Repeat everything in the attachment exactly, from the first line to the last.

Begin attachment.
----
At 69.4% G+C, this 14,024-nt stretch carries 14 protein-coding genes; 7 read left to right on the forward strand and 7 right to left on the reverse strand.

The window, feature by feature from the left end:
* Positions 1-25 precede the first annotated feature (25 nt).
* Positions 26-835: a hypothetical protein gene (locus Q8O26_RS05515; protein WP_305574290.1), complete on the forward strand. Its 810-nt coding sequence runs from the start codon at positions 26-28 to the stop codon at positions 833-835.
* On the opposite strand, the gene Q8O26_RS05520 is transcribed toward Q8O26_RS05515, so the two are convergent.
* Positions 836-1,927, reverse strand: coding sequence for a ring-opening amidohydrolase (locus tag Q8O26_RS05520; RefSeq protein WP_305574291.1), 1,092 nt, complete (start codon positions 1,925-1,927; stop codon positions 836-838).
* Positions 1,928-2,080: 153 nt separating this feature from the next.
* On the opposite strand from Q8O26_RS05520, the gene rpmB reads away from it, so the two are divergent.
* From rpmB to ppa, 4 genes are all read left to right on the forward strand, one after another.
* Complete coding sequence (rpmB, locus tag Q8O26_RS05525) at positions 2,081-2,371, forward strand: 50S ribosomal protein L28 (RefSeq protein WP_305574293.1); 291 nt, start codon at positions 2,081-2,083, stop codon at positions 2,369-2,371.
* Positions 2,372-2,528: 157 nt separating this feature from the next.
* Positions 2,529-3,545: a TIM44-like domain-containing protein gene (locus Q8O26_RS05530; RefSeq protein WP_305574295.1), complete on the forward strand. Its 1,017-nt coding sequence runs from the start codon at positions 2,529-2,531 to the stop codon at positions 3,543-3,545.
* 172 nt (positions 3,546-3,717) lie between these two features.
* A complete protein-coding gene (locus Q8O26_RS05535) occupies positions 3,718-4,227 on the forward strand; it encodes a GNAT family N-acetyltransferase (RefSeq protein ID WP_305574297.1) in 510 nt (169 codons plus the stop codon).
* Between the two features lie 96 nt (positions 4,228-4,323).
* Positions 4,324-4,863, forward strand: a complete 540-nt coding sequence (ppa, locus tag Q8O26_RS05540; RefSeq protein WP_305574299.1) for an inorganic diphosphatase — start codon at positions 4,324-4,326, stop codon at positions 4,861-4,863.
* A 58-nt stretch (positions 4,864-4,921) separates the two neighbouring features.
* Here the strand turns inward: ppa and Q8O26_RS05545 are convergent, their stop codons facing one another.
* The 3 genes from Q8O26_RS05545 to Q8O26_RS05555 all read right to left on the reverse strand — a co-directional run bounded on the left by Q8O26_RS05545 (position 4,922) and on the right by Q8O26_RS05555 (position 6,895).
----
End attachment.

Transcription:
At 69.4% G+C, this 14,024-nt stretch carries 14 protein-coding genes; 7 read left to right on the forward strand and 7 right to left on the reverse strand.

The window, feature by feature from the left end:
* Positions 1-25 precede the first annotated feature (25 nt).
* Positions 26-835: a hypothetical protein gene (locus Q8O26_RS05515; protein WP_305574290.1), complete on the forward strand. Its 810-nt coding sequence runs from the start codon at positions 26-28 to the stop codon at positions 833-835.
* On the opposite strand, the gene Q8O26_RS05520 is transcribed toward Q8O26_RS05515, so the two are convergent.
* Positions 836-1,927, reverse strand: coding sequence for a ring-opening amidohydrolase (locus tag Q8O26_RS05520; RefSeq protein WP_305574291.1), 1,092 nt, complete (start codon positions 1,925-1,927; stop codon positions 836-838).
* Positions 1,928-2,080: 153 nt separating this feature from the next.
* On the opposite strand from Q8O26_RS05520, the gene rpmB reads away from it, so the two are divergent.
* From rpmB to ppa, 4 genes are all read left to right on the forward strand, one after another.
* Complete coding sequence (rpmB, locus tag Q8O26_RS05525) at positions 2,081-2,371, forward strand: 50S ribosomal protein L28 (RefSeq protein WP_305574293.1); 291 nt, start codon at positions 2,081-2,083, stop codon at positions 2,369-2,371.
* Positions 2,372-2,528: 157 nt separating this feature from the next.
* Positions 2,529-3,545: a TIM44-like domain-containing protein gene (locus Q8O26_RS05530; RefSeq protein WP_305574295.1), complete on the forward strand. Its 1,017-nt coding sequence runs from the start codon at positions 2,529-2,531 to the stop codon at positions 3,543-3,545.
* 172 nt (positions 3,546-3,717) lie between these two features.
* A complete protein-coding gene (locus Q8O26_RS05535) occupies positions 3,718-4,227 on the forward strand; it encodes a GNAT family N-acetyltransferase (RefSeq protein ID WP_305574297.1) in 510 nt (169 codons plus the stop codon).
* Between the two features lie 96 nt (positions 4,228-4,323).
* Positions 4,324-4,863, forward strand: a complete 540-nt coding sequence (ppa, locus tag Q8O26_RS05540; RefSeq protein WP_305574299.1) for an inorganic diphosphatase — start codon at positions 4,324-4,326, stop codon at positions 4,861-4,863.
* A 58-nt stretch (positions 4,864-4,921) separates the two neighbouring features.
* Here the strand turns inward: ppa and Q8O26_RS05545 are convergent, their stop codons facing one another.
* The 3 genes from Q8O26_RS05545 to Q8O26_RS05555 all read right to left on the reverse strand — a co-directional run bounded on the left by Q8O26_RS05545 (position 4,922) and on the right by Q8O26_RS05555 (position 6,895).